| Conclusions|| |
As most of the research regarding epidemiological factors has been done in hospital settings in our country, there has been a scarcity of knowledge regarding true epidemiology of atopic dermatitis in the community. There are epidemiological differences from region to region; thus, our study has a utility in being the first community study from remote tribal areas of our country. The prevalence of atopic dermatitis was less compared to Western studies, presentation was mostly chronic, and severity of illness was predominantly mild. There was extremely low treatment seeking for atopic dermatitis which could be due to poor disease awareness or lack of access to health care. There is a need to make teachers, caregivers, and children in schools aware of the symptoms of atopic dermatitis so that timely diagnosis and prompt treatment could be done. Our study was a cross-sectional study; a longitudinal follow-up study with bigger sample size would give a clearer picture of various epidemiological factors affecting atopic dermatitis. There was also possibility of recall bias in view of predominantly chronic presentation of atopic dermatitis in our study and poor educational status of parents and linguistic difficulties.
This study received full support and cooperation from Dantewada police and district administration to provide logistic support and requisite security in view of naxalite problem.
Financial support and sponsorship
Conflicts of interest
There are no conflicts of interest.
| References|| |
Friedmann PS, Ardern-Jones MR, Holden CA. Atopic dermatitis. In: Burns T, Breathnach S, Cox N, Griffith C, editors. Rook's Textbook of Dermatology. 8th
ed. West Sussex: Wiley-Blackwell; 2010. p. 24.1-24.33.
Hanifin JM, Rajka RG. Diagnostic features of atopic dermatitis. Acta Derm Venereol 1980;92:44-7.
Kay J, Gawkrodger DJ, Mortimer MJ, Jaron AG. The prevalence of childhood atopic eczema in a general population. J Am Acad Dermatol 1994;30:35-9.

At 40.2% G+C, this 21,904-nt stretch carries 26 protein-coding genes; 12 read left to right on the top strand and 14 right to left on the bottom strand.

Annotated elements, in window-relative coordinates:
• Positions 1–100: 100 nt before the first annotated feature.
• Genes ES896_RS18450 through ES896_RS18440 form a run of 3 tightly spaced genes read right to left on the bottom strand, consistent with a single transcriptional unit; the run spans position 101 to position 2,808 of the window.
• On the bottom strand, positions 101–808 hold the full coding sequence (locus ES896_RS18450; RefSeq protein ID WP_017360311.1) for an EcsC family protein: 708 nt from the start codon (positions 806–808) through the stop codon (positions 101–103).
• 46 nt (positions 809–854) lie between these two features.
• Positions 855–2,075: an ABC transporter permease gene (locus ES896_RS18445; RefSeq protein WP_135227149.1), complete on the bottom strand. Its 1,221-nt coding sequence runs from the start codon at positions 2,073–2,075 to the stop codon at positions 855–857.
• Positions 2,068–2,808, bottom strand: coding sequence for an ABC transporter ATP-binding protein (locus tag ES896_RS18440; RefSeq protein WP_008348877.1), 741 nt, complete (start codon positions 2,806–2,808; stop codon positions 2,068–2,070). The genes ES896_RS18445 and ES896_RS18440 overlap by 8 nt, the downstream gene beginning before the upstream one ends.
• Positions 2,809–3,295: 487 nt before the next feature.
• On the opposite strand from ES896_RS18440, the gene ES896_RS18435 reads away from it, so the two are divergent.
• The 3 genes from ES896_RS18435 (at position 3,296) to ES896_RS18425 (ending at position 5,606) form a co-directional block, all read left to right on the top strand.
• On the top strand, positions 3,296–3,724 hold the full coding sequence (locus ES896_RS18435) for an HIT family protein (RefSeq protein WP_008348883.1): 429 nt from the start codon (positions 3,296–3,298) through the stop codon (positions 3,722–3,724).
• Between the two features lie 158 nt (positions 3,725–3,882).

Dotterud LK, Kvammen B, Bolle R, Falk ES. A survey of atopic diseases among school children in Sør-Varanger community. Possible effects of subarctic climate and industrial pollution from Russia. Acta Derm Venereol 1994;74:124-8.
Schultz Larsen F, Diepgen T, Svensson A. The occurrence of atopic dermatitis in North Europe: An international questionnaire study. J Am Acad Dermatol 1996;34:760-4.
Dhar S, Mandal B, Ghosh A. Epidemiology and clinical pattern of atopic dermatitis in 100 children seen in a city hospital. Indian J Dermatol 2002;47:202-4. [Full text]
Dhar S, Kanwar AJ. Epidemiology and clinical pattern of atopic dermatitis in a North Indian pediatric population. Pediatr Dermatol 1998;15:347-51.
Sehgal VN, Srivastava G, Aggarwal AK, Saxena D, Chatterjee K, Khurana A, et al.
Atopic dermatitis: A cross-sectional (descriptive) study of 100 cases. Indian J Dermatol 2015;60:519.
Kanwar AJ, Dhar S. Severity of atopic dermatitis in India. Br J Dermatol 1994;131:733-4.
Upendra Y, Sendur S, Keswani N, Pallava A. Prevalence of dermatoses among the tribal children studying in residential schools of naxal infested South Chhattisgarh, India. Indian J Paediatr Dermatol; doi: 10.4103/ijpd. IJPD_128_16.
Kunz B, Oranje AP, Labrèze L, Stalder JF, Ring J, Taïeb A, et al.
Clinical validation and guidelines for the SCORAD index: Consensus report of the European task force on atopic dermatitis. Dermatology 1997;195:10-9.
Dhar S, Banerjee R. Atopic dermatitis in infants and children in India. Indian J Dermatol Venereol Leprol 2010;76:504-13.
] [Full text]
Tay YK, Kong KH, Khoo L, Goh CL, Giam YC. The prevalence and descriptive epidemiology of atopic dermatitis in Singapore school children. Br J Dermatol 2002;146:101-6.
Girolomoni G, Abeni D, Masini C, Sera F, Ayala F, Belloni-Fortina A. et al
. The epidemiology of atopic dermatitis in Italian school children. Allergy 2002; 58:420-5.
Kuhnyar A, Egyud K, Szabo I, Hunyadi J, Kosa L. Prevalence of Atopic Dermatitis Among Children Under 19 in an East-Hungarian Agricultural County. Clinical and Developmental Immunology 2006; 13:395-399.
Sarkar R, Kanwar AJ. Clinico-epidemiological profile and factors affecting severity of atopic dermatitis in north Indian children. Indian J Dermatol 2004; 49:117-22. [Full text]
Roth HL, Kierland RR. The natural history of atopic dermatitis. A 20-year follow-up study. Arch Dermatol 1964; 89:209-14.
Rystedt I. Prognostic factors in atopic dermatitis. Acta Derm Venereol 1985; 65:206-13.
[Table 1], [Table 2], [Table 3], [Table 4], [Table 5]